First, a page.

Train Your Brain for Better Sleep

Author: Grace Seamon-Lahiff

Remember Pavlov’s Dogs, who got so hungry they started to drool when he heard the sound of a bell? When it comes to sleep, we are often just like those dogs. Have you ever been dog tired (puns are fun) at the end of the day, only to feel wide awake the moment your head hit the pillow? This typically happens when, like Pavlov, we have trained our brains to associate our bed with thoughts, feelings, and behaviors other than sleep. 

Let’s say that you are having trouble sleeping but you are determined to get your full eight hours. So every night you go to bed at the exact same time, regardless of whether or not you are tired. All night long you toss and turn, yelling at your brain to quiet down, and peering at your alarm, making deals with yourself. Shouting to yourself  things like “If I fall asleep right now, I can still get in 4 hours!” Then, after hours of arguing with your loud brain and your not-tired body, you close your eyes and enjoy 10 minutes of blessed sleep before your alarm goes off.

A hand holding a glass trying to scoop up stars from the skyPhoto: Javardh via Unsplash

If this sounds familiar, you have trained your brain to associate your bed with feelings of stress, anxiety, and self-psychological warfare. Just, like Pavlov trained his dogs’ brains to initiate a hunger response when they heard a bell. 

This may be even worse in times of high stress, like the stress of living through COVID-19. The good news is, you can untrain our brain and retrain it to associate your bed with that all-important, life-saving balm — a good night’s sleep.

The following tips come from the manual on Cognitive Behavioral Therapy for Insomnia (CBT-I), and can be found in summary, for free on the VA’s CBT-I sleep coach app.  

1. Only go to bed when you are sleepy, not when you are tired. 

In everyday conversation, particularly when speaking to small children, being sleepy is synonymous with being tired. In the realm of sleep, however, they are quite different. For example, when I wake up in the morning, I might feel tired until I get my first cup of coffee, but my tiredness did not prevent me from waking up and shuffling into the kitchen to make said cup of coffee. Therefore, tiredness is really about feeling low on energy. Sleepiness on the other hand, is that feeling of not being able to keep your eyes open or being so sleepy that you sleep through your alarm. Sleepiness, not tiredness, is our inherent need for rest. Because of this, the first cardinal rule of improving sleep quality is to only go to bed when you are sleepy. Even if that means going to bed at crazy hours. This will help to retrain your brain to associate your bed with sleepiness, instead of fitful laying down, brain shouting. 

2. Only use your bed for sleep and sex.

Truly. Just as you want to associate your bed with sleepiness, you don’t want to associate it with school work, work work (especially now that you may be working from home), reading, laundry folding, and especially not TV watching. The TV’s blue light will keep you up by tricking your brain into thinking the sun is out, and any content you may be watching is likely to stimulate your brain. Similarly, if you are using your computer, phone, or tablet before bed, it is important to turn on your blue light filter, to avoid cerebral trickery. After all this, you may ask why you can have sex in your bed. The answer -- scientists haven’t been able to stop people from doing it, so it remains the one exception to the bed activities rule.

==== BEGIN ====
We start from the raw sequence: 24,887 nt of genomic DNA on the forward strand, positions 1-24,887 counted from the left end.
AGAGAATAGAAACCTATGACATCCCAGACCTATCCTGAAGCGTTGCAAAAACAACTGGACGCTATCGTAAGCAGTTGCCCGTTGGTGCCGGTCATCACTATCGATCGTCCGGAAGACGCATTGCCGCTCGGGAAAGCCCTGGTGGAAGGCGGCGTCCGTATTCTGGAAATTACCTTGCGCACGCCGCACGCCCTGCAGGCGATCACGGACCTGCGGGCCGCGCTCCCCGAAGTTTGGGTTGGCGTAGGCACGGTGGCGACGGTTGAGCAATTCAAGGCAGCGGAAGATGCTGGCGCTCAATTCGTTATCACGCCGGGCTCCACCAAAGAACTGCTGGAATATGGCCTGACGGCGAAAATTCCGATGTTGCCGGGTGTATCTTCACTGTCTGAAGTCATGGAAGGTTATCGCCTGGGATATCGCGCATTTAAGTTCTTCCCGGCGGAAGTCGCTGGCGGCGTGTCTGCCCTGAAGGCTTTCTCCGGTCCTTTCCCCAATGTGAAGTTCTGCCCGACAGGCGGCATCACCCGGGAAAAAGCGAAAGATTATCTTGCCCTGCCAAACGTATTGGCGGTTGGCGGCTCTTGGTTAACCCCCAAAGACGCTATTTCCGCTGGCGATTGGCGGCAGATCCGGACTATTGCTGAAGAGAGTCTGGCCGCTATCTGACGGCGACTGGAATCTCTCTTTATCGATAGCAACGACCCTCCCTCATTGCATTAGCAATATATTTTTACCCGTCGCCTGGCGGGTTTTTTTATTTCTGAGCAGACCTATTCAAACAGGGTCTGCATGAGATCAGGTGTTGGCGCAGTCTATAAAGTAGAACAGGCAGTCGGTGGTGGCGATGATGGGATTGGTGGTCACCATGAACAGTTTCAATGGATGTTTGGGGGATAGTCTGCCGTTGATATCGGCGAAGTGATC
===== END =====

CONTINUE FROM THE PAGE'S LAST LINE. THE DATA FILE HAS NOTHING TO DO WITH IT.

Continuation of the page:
3. Cut back on the stimulants before bedtime. 

Because caffeine can remain in the body for 4 to 5 hours after consumption, sleep psychologists recommend cutting out caffeine any time after lunch. However, real-life sometimes requires a 3 p.m. pick-me-up. So, if you go to bed after 9, you’re safe if that 3 o’clock cup is your last. As nicotine has a shorter shelf life in your bloodstream, the suggestion is to smoke your last cigarette or put in your last dip no less than two hours before you go to bed. 

4. Create a wind-down routine. 

Between dinner, work, school work, kids’ bedtimes, TV, and the 1,000 other things we have going on, the buffer between awake and sleep can be as short as the time it takes you to brush your teeth. This is where creating a bedtime ritual becomes vitally important. Whether it’s setting aside time for prayer or meditation, getting some fancy face masks to use after you brush your teeth, or simply turning off the TV an hour before bed to read or journal, a wind-down routine can help prepare your body and your brain for rest. 

5. Be kind to yourself. 

According to the Centers for Disease Control and Prevention (CDC), an average of 35.2 percent of adults in America report getting less than 7 hours of sleep a night. A statistic which can vary depending on age, race, ethnicity, and geographic location. So if you are struggling to fall asleep, stay asleep, or find enough time in the day to sleep, take a deep breath. Almost half of the country is right there with you, and we are all just trying to do our best. As with most things, making one small change can make all the difference. 

For more information on how to get better sleep, check out the award-winning podcast “A Better Night’s Sleep”, download the CBT-I Coach App, connect with a CBT-I trained therapist, watch this awesome TAPS Talk on “Catching some Zzz’s”, or read this article on Grief and Sleep.

Grace Seamon-Lahiff is a military brat, a military spouse, and a licensed Marriage and Family Therapist (LMFT). She is currently getting her PhD at Catholic University and works for TAPS as the manager for Research and Impact Assessment. Prior to coming to TAPS, she served as a mental health clinician for Marine Corps Community Services, providing therapy and creating preventative mental health programs.